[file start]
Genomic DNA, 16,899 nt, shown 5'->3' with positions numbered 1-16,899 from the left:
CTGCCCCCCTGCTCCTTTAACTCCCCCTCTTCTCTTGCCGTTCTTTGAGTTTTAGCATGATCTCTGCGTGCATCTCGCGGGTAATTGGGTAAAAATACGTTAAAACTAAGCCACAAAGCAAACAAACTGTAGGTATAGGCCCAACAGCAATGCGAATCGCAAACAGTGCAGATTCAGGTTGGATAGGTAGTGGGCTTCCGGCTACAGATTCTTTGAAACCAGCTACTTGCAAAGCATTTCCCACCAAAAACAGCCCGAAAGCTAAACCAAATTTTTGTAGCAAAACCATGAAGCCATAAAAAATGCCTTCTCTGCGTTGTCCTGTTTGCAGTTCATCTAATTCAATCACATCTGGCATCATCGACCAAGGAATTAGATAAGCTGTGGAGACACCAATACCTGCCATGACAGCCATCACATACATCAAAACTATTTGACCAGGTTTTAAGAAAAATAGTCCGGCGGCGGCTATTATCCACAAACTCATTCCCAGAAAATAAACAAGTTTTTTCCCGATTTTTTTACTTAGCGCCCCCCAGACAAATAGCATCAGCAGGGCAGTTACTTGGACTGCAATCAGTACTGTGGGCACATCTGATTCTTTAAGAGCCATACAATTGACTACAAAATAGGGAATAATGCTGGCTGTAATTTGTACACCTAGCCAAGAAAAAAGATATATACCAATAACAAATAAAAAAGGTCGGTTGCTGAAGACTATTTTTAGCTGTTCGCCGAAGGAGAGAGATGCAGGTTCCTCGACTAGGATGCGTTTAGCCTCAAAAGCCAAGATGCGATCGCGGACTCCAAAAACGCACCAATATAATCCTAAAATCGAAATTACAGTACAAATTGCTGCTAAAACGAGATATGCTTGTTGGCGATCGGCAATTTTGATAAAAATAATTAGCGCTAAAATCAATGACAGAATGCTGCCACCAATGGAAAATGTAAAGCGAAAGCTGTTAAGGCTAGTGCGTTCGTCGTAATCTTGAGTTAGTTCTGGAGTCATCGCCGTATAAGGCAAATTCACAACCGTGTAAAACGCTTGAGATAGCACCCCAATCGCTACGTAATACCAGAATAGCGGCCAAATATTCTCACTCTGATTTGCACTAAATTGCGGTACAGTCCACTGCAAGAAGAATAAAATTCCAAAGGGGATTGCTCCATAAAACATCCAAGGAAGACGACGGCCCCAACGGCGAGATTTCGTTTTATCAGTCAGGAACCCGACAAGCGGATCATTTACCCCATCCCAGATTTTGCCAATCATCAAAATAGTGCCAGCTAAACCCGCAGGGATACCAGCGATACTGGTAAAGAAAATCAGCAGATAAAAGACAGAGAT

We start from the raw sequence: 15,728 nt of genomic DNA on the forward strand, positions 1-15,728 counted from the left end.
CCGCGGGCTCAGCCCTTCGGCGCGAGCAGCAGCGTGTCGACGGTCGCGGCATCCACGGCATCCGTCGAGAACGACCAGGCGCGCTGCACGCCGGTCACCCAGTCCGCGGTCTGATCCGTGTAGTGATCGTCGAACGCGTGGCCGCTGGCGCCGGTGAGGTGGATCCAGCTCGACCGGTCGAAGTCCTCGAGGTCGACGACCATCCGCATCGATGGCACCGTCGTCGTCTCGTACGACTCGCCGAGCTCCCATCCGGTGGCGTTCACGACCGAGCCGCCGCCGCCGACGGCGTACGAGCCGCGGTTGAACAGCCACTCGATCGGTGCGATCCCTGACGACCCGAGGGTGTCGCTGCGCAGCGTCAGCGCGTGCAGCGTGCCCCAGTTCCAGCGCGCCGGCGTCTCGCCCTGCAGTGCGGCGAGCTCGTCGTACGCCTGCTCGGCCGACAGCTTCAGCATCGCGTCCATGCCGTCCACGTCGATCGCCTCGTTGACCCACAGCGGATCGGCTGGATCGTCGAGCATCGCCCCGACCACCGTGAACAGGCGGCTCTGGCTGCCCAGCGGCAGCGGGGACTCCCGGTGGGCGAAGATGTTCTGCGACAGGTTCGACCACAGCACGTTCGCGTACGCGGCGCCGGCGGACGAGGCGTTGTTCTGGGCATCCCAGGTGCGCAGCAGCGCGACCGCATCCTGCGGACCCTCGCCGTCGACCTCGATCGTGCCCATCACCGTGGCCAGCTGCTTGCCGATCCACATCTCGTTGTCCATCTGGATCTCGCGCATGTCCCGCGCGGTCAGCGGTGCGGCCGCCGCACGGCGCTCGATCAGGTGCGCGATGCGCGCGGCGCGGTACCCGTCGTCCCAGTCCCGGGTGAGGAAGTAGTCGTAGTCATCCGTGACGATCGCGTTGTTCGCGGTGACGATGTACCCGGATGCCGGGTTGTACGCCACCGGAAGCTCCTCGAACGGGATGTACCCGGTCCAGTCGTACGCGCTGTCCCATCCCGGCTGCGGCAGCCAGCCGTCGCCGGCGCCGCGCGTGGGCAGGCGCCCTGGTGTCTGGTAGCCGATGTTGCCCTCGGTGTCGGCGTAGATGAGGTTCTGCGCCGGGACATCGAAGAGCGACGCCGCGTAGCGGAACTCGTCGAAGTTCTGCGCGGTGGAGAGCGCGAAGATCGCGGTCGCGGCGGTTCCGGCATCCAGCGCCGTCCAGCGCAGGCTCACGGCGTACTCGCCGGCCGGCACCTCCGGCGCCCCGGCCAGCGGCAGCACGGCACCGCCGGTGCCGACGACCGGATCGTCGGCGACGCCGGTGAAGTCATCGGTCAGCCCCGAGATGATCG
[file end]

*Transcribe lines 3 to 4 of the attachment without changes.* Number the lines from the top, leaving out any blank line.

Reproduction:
We start from the raw sequence: 15,728 nt of genomic DNA on the forward strand, positions 1-15,728 counted from the left end.
CCGCGGGCTCAGCCCTTCGGCGCGAGCAGCAGCGTGTCGACGGTCGCGGCATCCACGGCATCCGTCGAGAACGACCAGGCGCGCTGCACGCCGGTCACCCAGTCCGCGGTCTGATCCGTGTAGTGATCGTCGAACGCGTGGCCGCTGGCGCCGGTGAGGTGGATCCAGCTCGACCGGTCGAAGTCCTCGAGGTCGACGACCATCCGCATCGATGGCACCGTCGTCGTCTCGTACGACTCGCCGAGCTCCCATCCGGTGGCGTTCACGACCGAGCCGCCGCCGCCGACGGCGTACGAGCCGCGGTTGAACAGCCACTCGATCGGTGCGATCCCTGACGACCCGAGGGTGTCGCTGCGCAGCGTCAGCGCGTGCAGCGTGCCCCAGTTCCAGCGCGCCGGCGTCTCGCCCTGCAGTGCGGCGAGCTCGTCGTACGCCTGCTCGGCCGACAGCTTCAGCATCGCGTCCATGCCGTCCACGTCGATCGCCTCGTTGACCCACAGCGGATCGGCTGGATCGTCGAGCATCGCCCCGACCACCGTGAACAGGCGGCTCTGGCTGCCCAGCGGCAGCGGGGACTCCCGGTGGGCGAAGATGTTCTGCGACAGGTTCGACCACAGCACGTTCGCGTACGCGGCGCCGGCGGACGAGGCGTTGTTCTGGGCATCCCAGGTGCGCAGCAGCGCGACCGCATCCTGCGGACCCTCGCCGTCGACCTCGATCGTGCCCATCACCGTGGCCAGCTGCTTGCCGATCCACATCTCGTTGTCCATCTGGATCTCGCGCATGTCCCGCGCGGTCAGCGGTGCGGCCGCCGCACGGCGCTCGATCAGGTGCGCGATGCGCGCGGCGCGGTACCCGTCGTCCCAGTCCCGGGTGAGGAAGTAGTCGTAGTCATCCGTGACGATCGCGTTGTTCGCGGTGACGATGTACCCGGATGCCGGGTTGTACGCCACCGGAAGCTCCTCGAACGGGATGTACCCGGTCCAGTCGTACGCGCTGTCCCATCCCGGCTGCGGCAGCCAGCCGTCGCCGGCGCCGCGCGTGGGCAGGCGCCCTGGTGTCTGGTAGCCGATGTTGCCCTCGGTGTCGGCGTAGATGAGGTTCTGCGCCGGGACATCGAAGAGCGACGCCGCGTAGCGGAACTCGTCGAAGTTCTGCGCGGTGGAGAGCGCGAAGATCGCGGTCGCGGCGGTTCCGGCATCCAGCGCCGTCCAGCGCAGGCTCACGGCGTACTCGCCGGCCGGCACCTCCGGCGCCCCGGCCAGCGGCAGCACGGCACCGCCGGTGCCGACGACCGGATCGTCGGCGACGCCGGTGAAGTCATCGGTCAGCCCCGAGATGATCG